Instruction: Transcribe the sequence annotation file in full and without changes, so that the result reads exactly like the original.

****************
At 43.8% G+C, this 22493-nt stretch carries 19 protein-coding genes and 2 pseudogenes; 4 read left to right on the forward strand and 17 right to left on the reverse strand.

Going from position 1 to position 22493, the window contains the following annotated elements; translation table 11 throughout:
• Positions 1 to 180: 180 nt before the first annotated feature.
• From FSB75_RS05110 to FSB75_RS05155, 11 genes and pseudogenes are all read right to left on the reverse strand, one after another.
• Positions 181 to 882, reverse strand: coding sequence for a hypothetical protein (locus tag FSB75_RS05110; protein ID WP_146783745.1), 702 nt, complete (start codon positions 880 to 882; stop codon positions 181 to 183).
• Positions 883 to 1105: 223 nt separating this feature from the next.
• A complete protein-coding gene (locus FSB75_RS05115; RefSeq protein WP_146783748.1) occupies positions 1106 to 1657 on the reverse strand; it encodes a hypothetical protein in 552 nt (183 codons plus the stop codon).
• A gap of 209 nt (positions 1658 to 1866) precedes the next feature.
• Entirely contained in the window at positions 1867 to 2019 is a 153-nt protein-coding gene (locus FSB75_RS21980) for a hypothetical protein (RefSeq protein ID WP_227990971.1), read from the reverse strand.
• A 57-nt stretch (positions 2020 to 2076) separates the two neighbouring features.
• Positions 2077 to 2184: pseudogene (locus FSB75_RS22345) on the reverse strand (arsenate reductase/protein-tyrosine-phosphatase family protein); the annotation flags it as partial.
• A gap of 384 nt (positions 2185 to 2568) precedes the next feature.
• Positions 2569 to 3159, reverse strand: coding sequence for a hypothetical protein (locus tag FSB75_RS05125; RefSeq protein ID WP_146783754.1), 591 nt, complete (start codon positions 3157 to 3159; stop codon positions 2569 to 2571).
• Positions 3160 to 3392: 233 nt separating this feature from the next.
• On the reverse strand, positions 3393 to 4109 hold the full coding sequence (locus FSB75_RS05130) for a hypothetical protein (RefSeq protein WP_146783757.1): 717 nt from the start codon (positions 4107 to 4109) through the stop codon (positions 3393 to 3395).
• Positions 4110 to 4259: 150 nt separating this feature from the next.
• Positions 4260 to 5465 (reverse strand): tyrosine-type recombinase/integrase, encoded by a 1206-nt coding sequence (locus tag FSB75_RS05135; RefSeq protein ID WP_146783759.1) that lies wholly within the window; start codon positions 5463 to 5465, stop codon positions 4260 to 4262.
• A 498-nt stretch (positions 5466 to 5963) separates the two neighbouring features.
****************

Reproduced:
At 43.8% G+C, this 22493-nt stretch carries 19 protein-coding genes and 2 pseudogenes; 4 read left to right on the forward strand and 17 right to left on the reverse strand.

Going from position 1 to position 22493, the window contains the following annotated elements; translation table 11 throughout:
• Positions 1 to 180: 180 nt before the first annotated feature.
• From FSB75_RS05110 to FSB75_RS05155, 11 genes and pseudogenes are all read right to left on the reverse strand, one after another.
• Positions 181 to 882, reverse strand: coding sequence for a hypothetical protein (locus tag FSB75_RS05110; protein ID WP_146783745.1), 702 nt, complete (start codon positions 880 to 882; stop codon positions 181 to 183).
• Positions 883 to 1105: 223 nt separating this feature from the next.
• A complete protein-coding gene (locus FSB75_RS05115; RefSeq protein WP_146783748.1) occupies positions 1106 to 1657 on the reverse strand; it encodes a hypothetical protein in 552 nt (183 codons plus the stop codon).
• A gap of 209 nt (positions 1658 to 1866) precedes the next feature.
• Entirely contained in the window at positions 1867 to 2019 is a 153-nt protein-coding gene (locus FSB75_RS21980) for a hypothetical protein (RefSeq protein ID WP_227990971.1), read from the reverse strand.
• A 57-nt stretch (positions 2020 to 2076) separates the two neighbouring features.
• Positions 2077 to 2184: pseudogene (locus FSB75_RS22345) on the reverse strand (arsenate reductase/protein-tyrosine-phosphatase family protein); the annotation flags it as partial.
• A gap of 384 nt (positions 2185 to 2568) precedes the next feature.
• Positions 2569 to 3159, reverse strand: coding sequence for a hypothetical protein (locus tag FSB75_RS05125; RefSeq protein ID WP_146783754.1), 591 nt, complete (start codon positions 3157 to 3159; stop codon positions 2569 to 2571).
• Positions 3160 to 3392: 233 nt separating this feature from the next.
• On the reverse strand, positions 3393 to 4109 hold the full coding sequence (locus FSB75_RS05130) for a hypothetical protein (RefSeq protein WP_146783757.1): 717 nt from the start codon (positions 4107 to 4109) through the stop codon (positions 3393 to 3395).
• Positions 4110 to 4259: 150 nt separating this feature from the next.
• Positions 4260 to 5465 (reverse strand): tyrosine-type recombinase/integrase, encoded by a 1206-nt coding sequence (locus tag FSB75_RS05135; RefSeq protein ID WP_146783759.1) that lies wholly within the window; start codon positions 5463 to 5465, stop codon positions 4260 to 4262.
• A 498-nt stretch (positions 5466 to 5963) separates the two neighbouring features.